Movie theaters are going through a rough time right now. While many are open, they can’t operate at full capacity, and on top of all that, streaming movies from home is becoming the new normal. Warner Bros. made huge waves when they decided to release their entire 2021 theatrical slate directly to HBO Max, and other studios are continuing to sell-off some of their non-franchise titles directly to streaming services like Netflix.
With things the way they are, there’s been a lot of talk about the demise of the theatrical experience. But one person who knows a thing or two about the movies – Steven Spielberg – still has hope.
In the latest issue of Empire, filmmaker Edgar Wright “curates a massive celebration of cinemagoing, with Hollywood icons and Empire readers sharing their most treasured experiences of watching a movie with a packed crowd.” And one of the people Wright reached out to was Steven Spielberg, someone who has devoted his life to the moving image. Spielberg wrote about watching Lawrence Of Arabia on 70mm as a teenager, but he also wrote a little statement about why he still has hope movie theaters will survive after this seemingly never-ending pandemic finally ends. Spielberg isn’t offering solutions to a problem here; he’s primarily talking about why he thinks going to the movies is so magical. And with that in mind, he believes that audiences will continue to seek out that magic, even if streaming from home becomes more and more prominent.
Here’s the full statement:
“In the current health crisis, where movie theatres are shuttered or attendance is drastically limited because of the global pandemic, I still have hope bordering on certainty that when it’s safe, audiences will go back to the movies. I’ve always devoted myself to our movie-going community — movie-going, as in leaving our homes to go to a theatre, and community, meaning a feeling of fellowship with others who have left their homes and are seated with us. In a movie theatre, you watch movies with the significant others in your life, but also in the company of strangers. That’s the magic we experience when we go out to see a movie or a play or a concert or a comedy act. We don’t know who all these people are sitting around us, but when the experience makes us laugh or cry or cheer or contemplate, and then when the lights come up and we leave our seats, the people with whom we head out into the real world don’t feel like complete strangers anymore. We’ve become a community, alike in heart and spirit, or at any rate alike in having shared for a couple of hours a powerful experience. That brief interval in a theatre doesn’t erase the many things that divide us: race or class or belief or gender or politics. But our country and our world feel less divided, less fractured, after a congregation of strangers have laughed, cried, jumped out their seats together, all at the same time. Art asks us to be aware of the particular and the universal, both at once. And that’s why, of all the things that have the potential to unite us, none is more powerful than the communal experience of the arts.”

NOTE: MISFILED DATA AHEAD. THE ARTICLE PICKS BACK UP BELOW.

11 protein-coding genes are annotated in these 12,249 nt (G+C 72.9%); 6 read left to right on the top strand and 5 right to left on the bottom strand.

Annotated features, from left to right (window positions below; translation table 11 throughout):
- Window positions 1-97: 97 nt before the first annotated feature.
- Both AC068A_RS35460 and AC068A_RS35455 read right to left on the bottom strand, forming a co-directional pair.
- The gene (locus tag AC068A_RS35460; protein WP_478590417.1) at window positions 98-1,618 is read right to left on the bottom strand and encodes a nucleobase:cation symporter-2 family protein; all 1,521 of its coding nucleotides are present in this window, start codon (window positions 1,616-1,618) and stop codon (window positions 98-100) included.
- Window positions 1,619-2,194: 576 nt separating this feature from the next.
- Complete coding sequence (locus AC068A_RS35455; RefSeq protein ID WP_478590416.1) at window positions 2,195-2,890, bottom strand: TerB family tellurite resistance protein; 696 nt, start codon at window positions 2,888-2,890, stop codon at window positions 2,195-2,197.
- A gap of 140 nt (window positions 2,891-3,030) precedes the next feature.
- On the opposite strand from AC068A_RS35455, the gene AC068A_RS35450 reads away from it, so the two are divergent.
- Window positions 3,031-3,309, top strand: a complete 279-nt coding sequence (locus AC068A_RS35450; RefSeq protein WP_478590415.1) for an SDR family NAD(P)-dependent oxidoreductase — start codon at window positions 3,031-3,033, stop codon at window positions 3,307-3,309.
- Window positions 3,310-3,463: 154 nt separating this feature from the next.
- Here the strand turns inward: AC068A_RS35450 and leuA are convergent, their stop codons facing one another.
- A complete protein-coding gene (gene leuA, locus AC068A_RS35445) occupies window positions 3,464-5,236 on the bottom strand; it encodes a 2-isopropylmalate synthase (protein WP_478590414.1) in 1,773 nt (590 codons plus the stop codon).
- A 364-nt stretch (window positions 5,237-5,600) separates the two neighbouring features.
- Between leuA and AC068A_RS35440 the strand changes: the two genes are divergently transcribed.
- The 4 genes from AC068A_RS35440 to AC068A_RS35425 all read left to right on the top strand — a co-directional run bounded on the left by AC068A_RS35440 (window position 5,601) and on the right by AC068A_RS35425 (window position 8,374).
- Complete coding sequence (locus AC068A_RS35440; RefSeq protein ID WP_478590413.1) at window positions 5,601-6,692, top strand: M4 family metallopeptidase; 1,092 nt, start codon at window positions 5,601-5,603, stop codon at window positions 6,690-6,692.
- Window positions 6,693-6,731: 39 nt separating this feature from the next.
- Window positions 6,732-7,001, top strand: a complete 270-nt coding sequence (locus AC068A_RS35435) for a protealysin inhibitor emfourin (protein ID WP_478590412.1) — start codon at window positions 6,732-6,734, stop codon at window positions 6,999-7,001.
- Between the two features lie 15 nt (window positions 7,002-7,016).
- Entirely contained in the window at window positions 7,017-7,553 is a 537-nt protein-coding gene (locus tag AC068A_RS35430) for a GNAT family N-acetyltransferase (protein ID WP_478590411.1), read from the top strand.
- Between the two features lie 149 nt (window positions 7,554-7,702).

It’s hard to argue with Spielberg here. I have some problems with the theatrical experience – theater chains have become lazy, resulting in poorly projected images and audiences that are obnoxious and inconsiderate. But that doesn’t mean I want movie theaters to die – I just want them to be better. My biggest hope is that whenever we come out on the other side of this pandemic, theater chains will work hard to better themselves with the goal of drawing audiences back. That’s not so much to ask, is it?
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